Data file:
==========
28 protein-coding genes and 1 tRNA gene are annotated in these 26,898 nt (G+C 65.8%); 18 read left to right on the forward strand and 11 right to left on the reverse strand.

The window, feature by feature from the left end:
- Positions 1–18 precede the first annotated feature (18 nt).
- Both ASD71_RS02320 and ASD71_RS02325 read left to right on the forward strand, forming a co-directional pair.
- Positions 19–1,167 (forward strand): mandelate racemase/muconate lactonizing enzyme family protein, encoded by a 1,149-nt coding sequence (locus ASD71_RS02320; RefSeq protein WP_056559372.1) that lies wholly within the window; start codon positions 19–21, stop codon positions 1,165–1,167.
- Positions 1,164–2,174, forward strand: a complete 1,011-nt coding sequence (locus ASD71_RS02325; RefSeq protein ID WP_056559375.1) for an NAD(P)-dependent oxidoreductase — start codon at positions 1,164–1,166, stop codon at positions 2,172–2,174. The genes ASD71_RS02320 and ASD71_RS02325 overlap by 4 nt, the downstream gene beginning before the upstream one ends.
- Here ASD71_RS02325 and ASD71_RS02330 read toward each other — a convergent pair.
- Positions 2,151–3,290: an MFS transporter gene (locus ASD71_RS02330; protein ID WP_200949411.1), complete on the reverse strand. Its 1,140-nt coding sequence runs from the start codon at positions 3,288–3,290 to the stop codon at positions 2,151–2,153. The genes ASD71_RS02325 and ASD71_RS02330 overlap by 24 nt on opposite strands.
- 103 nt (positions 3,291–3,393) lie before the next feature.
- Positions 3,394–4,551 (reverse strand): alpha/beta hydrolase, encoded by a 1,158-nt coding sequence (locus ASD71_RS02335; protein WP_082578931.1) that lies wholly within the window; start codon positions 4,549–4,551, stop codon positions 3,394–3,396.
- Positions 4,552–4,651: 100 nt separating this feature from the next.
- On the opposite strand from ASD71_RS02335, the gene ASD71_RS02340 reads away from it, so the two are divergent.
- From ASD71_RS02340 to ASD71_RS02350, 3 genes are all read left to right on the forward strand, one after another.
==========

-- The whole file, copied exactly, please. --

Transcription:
28 protein-coding genes and 1 tRNA gene are annotated in these 26,898 nt (G+C 65.8%); 18 read left to right on the forward strand and 11 right to left on the reverse strand.

The window, feature by feature from the left end:
- Positions 1–18 precede the first annotated feature (18 nt).
- Both ASD71_RS02320 and ASD71_RS02325 read left to right on the forward strand, forming a co-directional pair.
- Positions 19–1,167 (forward strand): mandelate racemase/muconate lactonizing enzyme family protein, encoded by a 1,149-nt coding sequence (locus ASD71_RS02320; RefSeq protein WP_056559372.1) that lies wholly within the window; start codon positions 19–21, stop codon positions 1,165–1,167.
- Positions 1,164–2,174, forward strand: a complete 1,011-nt coding sequence (locus ASD71_RS02325; RefSeq protein ID WP_056559375.1) for an NAD(P)-dependent oxidoreductase — start codon at positions 1,164–1,166, stop codon at positions 2,172–2,174. The genes ASD71_RS02320 and ASD71_RS02325 overlap by 4 nt, the downstream gene beginning before the upstream one ends.
- Here ASD71_RS02325 and ASD71_RS02330 read toward each other — a convergent pair.
- Positions 2,151–3,290: an MFS transporter gene (locus ASD71_RS02330; protein ID WP_200949411.1), complete on the reverse strand. Its 1,140-nt coding sequence runs from the start codon at positions 3,288–3,290 to the stop codon at positions 2,151–2,153. The genes ASD71_RS02325 and ASD71_RS02330 overlap by 24 nt on opposite strands.
- 103 nt (positions 3,291–3,393) lie before the next feature.
- Positions 3,394–4,551 (reverse strand): alpha/beta hydrolase, encoded by a 1,158-nt coding sequence (locus ASD71_RS02335; protein WP_082578931.1) that lies wholly within the window; start codon positions 4,549–4,551, stop codon positions 3,394–3,396.
- Positions 4,552–4,651: 100 nt separating this feature from the next.
- On the opposite strand from ASD71_RS02335, the gene ASD71_RS02340 reads away from it, so the two are divergent.
- From ASD71_RS02340 to ASD71_RS02350, 3 genes are all read left to right on the forward strand, one after another.